The news follows revelations that the Justice Department had secretly seized phone records belonging to reporters at The New York Times, The Washington Post and CNN as part of criminal leak investigations. Following an outcry from press freedom organizations, the Justice Department announced last week that it would cease the practice of going after journalists' sourcing information.

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Tags: adam schiff apple department of justice donald trump eric swalwell mike quigley nancy pelosi russia investigation subpoenas trump’s justice department justice department trump’s justice the trump administration the russia investigation the trump administration the justice department justice the investigation thursday evening members of congress the new york times seized data according to the committee connected former president the information democrat as part in a statement the records the committee committee congress including at least person said the records it would be some that he people said adam schiff

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Top DOJ National Security Official Reportedly Resigning Amid News Of Seizures, Gag Orders

John Demers, the Department of Justice’s (DOJ) top national security official, is reportedly resigning amid news that the department issued seizures and gag orders to obtain records from the press and Democratic lawmakers.

Demers will leave by the end of next week, a DOJ official said according to The Associated Press. U.S. attorney in the Eastern District of New York Mark Lesko will reportedly replace Demers, according to the official.

Democratic California Reps. Adam Schiff and Eric Swalwell, who sit on the House Intelligence Committee, were targets of subpoenas – sent to Apple to obtain metadata – approved in 2017 and 2018, according to The New York Times. Staffers and family members were also reportedly subpoenaed and a gag order was used, meaning Apple couldn’t inform the congressmen of the situation, the NYT noted.

Demers’ upcoming resignation comes just after Senate Majority Leader Chuck Schumer pushed for the national security official to appear before Congress. Schumer threatened a subpoena if Demers didn’t voluntarily appear, according to the AP.

Demers has led the DOJ’s national security division since February 2018. This division was involved in the various leak investigations under former President Donald Trump, the AP added.

Assistant Attorney General for the National Security Division John Demers speaks at a news conference at the Department of Justice, October 19, 2020, in Washington, DC. (ANDREW HARNIK/POOL/AFP via Getty Images)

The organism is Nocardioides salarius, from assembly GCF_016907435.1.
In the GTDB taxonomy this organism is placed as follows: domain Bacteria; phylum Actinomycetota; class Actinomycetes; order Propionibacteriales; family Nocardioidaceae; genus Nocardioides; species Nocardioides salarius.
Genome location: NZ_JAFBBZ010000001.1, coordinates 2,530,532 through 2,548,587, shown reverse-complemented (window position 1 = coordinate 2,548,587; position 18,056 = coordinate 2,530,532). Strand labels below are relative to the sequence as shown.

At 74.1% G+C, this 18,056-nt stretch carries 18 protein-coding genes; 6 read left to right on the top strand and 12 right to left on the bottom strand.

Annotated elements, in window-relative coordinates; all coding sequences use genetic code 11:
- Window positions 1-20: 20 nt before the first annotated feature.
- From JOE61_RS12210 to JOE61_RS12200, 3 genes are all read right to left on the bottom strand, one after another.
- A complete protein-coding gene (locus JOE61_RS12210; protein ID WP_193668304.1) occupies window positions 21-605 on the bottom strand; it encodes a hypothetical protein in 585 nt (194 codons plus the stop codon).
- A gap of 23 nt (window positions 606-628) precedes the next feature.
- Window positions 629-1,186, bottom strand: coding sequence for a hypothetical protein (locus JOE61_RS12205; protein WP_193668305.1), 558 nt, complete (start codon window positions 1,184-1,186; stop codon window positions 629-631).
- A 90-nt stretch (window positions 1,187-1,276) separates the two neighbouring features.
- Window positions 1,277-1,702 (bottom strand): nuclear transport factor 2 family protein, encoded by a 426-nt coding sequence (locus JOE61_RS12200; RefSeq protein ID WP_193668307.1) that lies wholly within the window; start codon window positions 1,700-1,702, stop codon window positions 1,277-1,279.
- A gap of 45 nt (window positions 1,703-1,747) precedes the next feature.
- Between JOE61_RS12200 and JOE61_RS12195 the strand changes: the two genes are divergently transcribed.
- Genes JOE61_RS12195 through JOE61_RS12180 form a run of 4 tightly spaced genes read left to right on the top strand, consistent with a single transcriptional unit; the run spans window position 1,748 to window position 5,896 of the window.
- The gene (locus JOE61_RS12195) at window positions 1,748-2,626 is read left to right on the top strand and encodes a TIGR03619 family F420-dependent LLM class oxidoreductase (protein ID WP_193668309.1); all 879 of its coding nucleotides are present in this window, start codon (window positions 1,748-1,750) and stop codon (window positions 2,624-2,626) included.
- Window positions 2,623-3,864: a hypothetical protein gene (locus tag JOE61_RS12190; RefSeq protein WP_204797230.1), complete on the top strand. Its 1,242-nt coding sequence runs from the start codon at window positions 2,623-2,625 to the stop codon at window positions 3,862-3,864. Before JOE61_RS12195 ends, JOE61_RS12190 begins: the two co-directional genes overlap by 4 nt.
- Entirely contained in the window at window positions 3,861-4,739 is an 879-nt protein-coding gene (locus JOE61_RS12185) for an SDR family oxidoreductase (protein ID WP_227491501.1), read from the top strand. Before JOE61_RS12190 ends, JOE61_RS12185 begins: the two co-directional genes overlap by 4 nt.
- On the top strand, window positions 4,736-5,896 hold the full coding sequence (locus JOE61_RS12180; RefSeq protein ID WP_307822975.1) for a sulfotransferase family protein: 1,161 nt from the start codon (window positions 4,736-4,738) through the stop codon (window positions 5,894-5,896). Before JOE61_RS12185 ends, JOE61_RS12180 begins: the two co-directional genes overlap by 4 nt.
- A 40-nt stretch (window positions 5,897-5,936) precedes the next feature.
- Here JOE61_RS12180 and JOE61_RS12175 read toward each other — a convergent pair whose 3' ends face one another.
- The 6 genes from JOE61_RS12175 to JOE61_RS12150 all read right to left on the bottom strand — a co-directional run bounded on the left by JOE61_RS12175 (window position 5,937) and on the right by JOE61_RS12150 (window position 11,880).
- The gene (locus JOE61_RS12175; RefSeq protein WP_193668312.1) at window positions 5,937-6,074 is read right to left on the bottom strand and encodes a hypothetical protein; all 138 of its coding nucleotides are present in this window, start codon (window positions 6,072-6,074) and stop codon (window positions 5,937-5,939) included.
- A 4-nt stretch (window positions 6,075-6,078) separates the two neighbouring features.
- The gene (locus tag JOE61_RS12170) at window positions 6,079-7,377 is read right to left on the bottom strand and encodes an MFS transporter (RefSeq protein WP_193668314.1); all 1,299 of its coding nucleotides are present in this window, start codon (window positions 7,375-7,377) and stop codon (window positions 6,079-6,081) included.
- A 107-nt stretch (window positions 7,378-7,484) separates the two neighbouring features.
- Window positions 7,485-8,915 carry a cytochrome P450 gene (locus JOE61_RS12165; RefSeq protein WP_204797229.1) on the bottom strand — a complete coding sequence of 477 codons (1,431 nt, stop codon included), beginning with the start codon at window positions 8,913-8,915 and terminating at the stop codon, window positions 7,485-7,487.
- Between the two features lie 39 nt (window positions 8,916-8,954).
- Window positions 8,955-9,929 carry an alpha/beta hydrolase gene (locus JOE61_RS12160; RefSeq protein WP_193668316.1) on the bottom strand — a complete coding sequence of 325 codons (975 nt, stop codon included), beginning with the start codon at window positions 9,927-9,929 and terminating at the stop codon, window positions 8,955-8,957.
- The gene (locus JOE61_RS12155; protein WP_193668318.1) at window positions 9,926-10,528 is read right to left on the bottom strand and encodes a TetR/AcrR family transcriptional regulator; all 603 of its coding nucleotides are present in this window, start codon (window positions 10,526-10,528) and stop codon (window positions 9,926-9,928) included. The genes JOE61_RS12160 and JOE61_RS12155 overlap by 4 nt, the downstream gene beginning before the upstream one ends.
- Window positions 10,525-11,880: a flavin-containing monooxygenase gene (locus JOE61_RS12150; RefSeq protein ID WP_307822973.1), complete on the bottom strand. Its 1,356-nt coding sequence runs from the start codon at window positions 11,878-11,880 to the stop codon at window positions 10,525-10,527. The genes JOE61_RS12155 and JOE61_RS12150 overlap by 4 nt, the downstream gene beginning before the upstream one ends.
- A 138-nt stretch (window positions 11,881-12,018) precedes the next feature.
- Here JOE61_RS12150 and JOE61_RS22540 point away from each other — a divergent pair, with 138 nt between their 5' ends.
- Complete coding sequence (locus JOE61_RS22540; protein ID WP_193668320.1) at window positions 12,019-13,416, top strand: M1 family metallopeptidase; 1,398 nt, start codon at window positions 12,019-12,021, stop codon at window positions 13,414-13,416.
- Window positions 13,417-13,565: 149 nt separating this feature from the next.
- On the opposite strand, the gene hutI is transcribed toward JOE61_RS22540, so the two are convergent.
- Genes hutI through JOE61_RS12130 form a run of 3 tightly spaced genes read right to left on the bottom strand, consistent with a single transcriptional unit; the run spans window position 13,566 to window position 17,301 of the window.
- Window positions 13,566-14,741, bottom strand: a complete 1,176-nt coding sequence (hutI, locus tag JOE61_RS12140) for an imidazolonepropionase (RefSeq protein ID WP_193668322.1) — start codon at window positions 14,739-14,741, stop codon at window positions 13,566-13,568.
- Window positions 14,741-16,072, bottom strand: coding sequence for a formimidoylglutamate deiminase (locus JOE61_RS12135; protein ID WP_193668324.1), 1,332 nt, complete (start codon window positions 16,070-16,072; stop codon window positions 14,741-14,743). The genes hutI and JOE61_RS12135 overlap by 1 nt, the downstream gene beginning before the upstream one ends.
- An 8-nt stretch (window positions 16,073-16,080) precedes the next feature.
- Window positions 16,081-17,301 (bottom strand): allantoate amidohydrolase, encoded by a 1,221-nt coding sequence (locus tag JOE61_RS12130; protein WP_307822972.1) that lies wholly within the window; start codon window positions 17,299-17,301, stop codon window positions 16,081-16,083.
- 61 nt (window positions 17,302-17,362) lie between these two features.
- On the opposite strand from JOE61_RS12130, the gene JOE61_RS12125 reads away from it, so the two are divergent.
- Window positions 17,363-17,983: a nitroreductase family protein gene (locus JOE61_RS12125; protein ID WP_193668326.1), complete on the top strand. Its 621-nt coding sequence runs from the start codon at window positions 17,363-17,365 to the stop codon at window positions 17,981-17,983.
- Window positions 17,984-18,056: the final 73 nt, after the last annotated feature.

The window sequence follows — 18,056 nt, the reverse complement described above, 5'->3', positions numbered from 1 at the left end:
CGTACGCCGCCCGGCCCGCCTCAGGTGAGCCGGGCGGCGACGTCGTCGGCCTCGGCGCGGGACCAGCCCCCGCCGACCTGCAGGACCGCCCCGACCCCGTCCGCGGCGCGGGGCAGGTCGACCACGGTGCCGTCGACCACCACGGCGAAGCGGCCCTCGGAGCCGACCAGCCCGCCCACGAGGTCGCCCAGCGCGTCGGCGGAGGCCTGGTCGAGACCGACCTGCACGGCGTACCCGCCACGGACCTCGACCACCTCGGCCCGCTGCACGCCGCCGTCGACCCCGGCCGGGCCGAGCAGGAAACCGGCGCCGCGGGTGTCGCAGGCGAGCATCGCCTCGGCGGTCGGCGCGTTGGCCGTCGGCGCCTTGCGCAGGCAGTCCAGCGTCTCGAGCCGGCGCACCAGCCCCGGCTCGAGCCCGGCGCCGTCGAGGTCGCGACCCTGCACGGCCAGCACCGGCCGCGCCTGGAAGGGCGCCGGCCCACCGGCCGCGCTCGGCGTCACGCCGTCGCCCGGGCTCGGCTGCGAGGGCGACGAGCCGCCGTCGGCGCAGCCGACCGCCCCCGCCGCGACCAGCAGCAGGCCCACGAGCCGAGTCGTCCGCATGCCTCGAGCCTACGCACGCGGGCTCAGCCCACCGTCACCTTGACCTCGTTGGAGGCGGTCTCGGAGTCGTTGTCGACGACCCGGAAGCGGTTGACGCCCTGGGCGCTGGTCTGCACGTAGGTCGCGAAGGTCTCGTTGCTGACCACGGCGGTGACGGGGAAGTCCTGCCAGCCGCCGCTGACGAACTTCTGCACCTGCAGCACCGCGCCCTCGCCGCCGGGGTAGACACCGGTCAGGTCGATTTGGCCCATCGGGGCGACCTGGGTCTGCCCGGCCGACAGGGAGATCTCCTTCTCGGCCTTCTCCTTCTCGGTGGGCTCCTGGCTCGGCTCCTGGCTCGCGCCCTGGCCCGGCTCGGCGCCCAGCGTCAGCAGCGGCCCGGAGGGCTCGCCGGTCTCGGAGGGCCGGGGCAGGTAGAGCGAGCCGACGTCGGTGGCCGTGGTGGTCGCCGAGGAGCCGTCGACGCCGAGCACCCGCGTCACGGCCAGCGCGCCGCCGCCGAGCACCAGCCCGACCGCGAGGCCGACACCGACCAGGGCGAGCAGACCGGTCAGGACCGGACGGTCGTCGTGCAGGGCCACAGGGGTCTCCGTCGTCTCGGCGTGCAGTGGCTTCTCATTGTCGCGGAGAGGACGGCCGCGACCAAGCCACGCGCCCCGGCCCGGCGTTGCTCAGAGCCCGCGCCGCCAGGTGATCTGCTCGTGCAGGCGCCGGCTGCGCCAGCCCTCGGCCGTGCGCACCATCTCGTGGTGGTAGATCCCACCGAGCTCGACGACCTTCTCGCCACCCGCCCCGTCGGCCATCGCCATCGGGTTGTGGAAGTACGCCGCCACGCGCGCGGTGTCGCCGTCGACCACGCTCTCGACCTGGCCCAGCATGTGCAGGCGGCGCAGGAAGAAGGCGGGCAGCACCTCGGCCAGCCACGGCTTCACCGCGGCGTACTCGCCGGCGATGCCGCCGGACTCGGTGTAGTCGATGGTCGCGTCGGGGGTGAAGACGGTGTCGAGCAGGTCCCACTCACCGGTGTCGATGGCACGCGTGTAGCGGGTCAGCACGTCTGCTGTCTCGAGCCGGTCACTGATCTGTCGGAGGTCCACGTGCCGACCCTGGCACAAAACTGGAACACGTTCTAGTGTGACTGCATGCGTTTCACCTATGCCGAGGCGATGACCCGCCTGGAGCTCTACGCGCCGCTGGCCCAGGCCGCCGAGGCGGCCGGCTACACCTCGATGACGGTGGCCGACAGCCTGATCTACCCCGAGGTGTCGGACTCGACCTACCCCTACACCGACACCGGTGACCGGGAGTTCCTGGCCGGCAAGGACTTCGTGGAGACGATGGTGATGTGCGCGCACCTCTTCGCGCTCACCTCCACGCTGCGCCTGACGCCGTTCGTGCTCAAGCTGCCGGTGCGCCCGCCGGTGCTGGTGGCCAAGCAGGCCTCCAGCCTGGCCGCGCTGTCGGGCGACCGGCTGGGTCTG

The DOJ also employed gag orders on journalistic companies in an effort to hunt down leaks. The NYT reported June 4 that the Trump administration and President Joe Biden’s administration used gag orders in an effort to prevent newspaper heads from revealing a leak investigation surrounding former FBI Director James Comey.

Four reporters working for the NYT had their emails subpoenaed by the DOJ amid that investigation. Phone logs for The Washington Post reporters were also seized during Trump’s administration, as was the email logs for a CNN reporter, according to the NYT.

The DOJ announced it “will not seek compulsory legal process in leak investigations to obtain source information from members of the news media doing their jobs” one day after news of the NYT’s gag order. The DOJ’s new stance came after Biden declared he “won’t let that happen” when asked about such seizures in May.

“Absolutely, positively, it’s wrong. It’s simply, simply wrong,” Biden said at the time. (RELATED: Trump Jr. Says There’s a ‘99.9% Chance’ Rep. Adam Schiff Leaked His Intel Committee Testimony)

Attorney General Merrick Garland called for “a thorough and independent investigation” in a statement Monday and noted that “political or other improper considerations must play no role in any investigative or prosecutorial decisions.”

“These principles that have long been held as sacrosanct by the DOJ career workforce will be vigorously guarded on my watch, and any failure to live up to them will be met with strict accountability,” Garland said. “There are important questions that must be resolved in connection with an effort by the department to obtain records related to Members of Congress and Congressional staff.”

“I have accordingly directed that the matter be referred to the Inspector General and have full confidence that he will conduct a thorough and independent investigation. If at any time as the investigation proceeds action related to the matter in question is warranted, I will not hesitate to move swiftly,” he added.

Garland also noted that he’s instructed the deputy attorney general “to evaluate and strengthen the department’s existing policies and procedures for obtaining records of the Legislative branch.”

“Consistent with our commitment to the rule of law, we must ensure that full weight is accorded to separation-of-powers concerns moving forward,” Garland declared.